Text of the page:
Another case that considered the legal issues imbedded in non-cooperation policies was Sturgeon v Bratton. Sturgeon, a Ninth Circuit Court of Appeals case, involved an LAPD policy called S.O. 40, which stated that obtaining immigration information was not a matter for local authorities. A group of citizens challenged the policy as unconstitutional, arguing that that federal immigration law preempted the city policy. The Court of Appeals disagreed and said that the Tenth Amendment “shields state and local governments from the federal government requiring them to administer federal civil immigration law.”
In the months and years to come, more courts will likely have plenty of opportunities to decide whether state non-cooperation policies are also shielded by federalism. Whether states themselves are shielded by federalism depends on the federal government’s actions moving forward. The federal government could limit funds tied to immigration, or test the Tenth Amendment in this area again, challenging state laws that prevent local authorities from acting to enforce immigration laws.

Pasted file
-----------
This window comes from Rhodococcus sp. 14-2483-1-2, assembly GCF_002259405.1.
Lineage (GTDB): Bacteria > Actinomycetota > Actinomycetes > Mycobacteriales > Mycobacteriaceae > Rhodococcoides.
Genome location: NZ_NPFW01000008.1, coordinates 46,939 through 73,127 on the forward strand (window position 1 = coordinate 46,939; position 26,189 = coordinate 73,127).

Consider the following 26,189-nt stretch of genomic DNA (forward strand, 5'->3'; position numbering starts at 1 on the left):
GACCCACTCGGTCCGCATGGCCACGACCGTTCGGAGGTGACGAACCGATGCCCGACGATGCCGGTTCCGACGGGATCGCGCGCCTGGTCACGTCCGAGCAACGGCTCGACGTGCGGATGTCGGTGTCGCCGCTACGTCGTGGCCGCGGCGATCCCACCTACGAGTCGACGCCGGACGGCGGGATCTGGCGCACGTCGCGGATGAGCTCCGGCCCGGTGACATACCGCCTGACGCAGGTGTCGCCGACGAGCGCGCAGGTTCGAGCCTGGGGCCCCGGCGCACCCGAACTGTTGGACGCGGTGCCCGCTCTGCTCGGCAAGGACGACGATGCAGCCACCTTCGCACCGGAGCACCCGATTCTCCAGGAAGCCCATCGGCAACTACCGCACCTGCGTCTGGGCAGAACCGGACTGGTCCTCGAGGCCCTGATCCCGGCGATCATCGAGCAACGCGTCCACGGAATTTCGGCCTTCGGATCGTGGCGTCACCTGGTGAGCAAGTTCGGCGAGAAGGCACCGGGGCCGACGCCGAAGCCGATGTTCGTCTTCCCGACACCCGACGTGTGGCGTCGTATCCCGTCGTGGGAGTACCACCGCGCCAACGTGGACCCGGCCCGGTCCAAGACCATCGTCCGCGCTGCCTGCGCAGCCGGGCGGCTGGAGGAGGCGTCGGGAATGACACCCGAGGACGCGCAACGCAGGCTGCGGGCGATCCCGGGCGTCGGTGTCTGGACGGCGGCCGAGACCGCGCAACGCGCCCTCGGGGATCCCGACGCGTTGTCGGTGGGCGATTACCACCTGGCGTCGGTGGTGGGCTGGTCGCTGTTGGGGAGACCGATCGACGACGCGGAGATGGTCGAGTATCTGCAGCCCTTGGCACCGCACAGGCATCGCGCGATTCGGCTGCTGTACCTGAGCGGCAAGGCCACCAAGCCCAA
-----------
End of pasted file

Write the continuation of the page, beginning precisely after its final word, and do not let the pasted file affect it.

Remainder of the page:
By Amela Zukic
You can relax for now. Sharing your Netflix password probably won’t get you in trouble anytime soon. Though you may have had some anxiety this past summer following the Ninth Circuit’s decision in United States v. Nosal, in which the appellate court, in a 2-1 decision, held that the sharing of passwords could be found to be a federal crime under the Computer Fraud and Abuse Act (CFAA). Social media went into frenzy over the possible implications of its decision regarding the legality of sharing Netflix passwords. While this decision is unlikely to have an immediate effect on users of streaming services such as Netflix, HBO Go, Hulu, etc., the long-term repercussions remain unclear.
The CFAA, also known as the “worst law in technology,” renders unauthorized access of computers a federal crime. Under the CFAA, anyone who, “knowingly and with intent to defraud, accesses a protected computer without authorization” can be convicted. Yet, “unauthorized access” is not defined within the scope of the CFAA. This, therefore, leaves judges with the utmost discretion when interpreting the meaning of “unauthorized access.” The CFAA was initially drafted to criminalize the activities of hackers, but it is now increasingly being used to criminalize activities the public would consider normal – such as password sharing.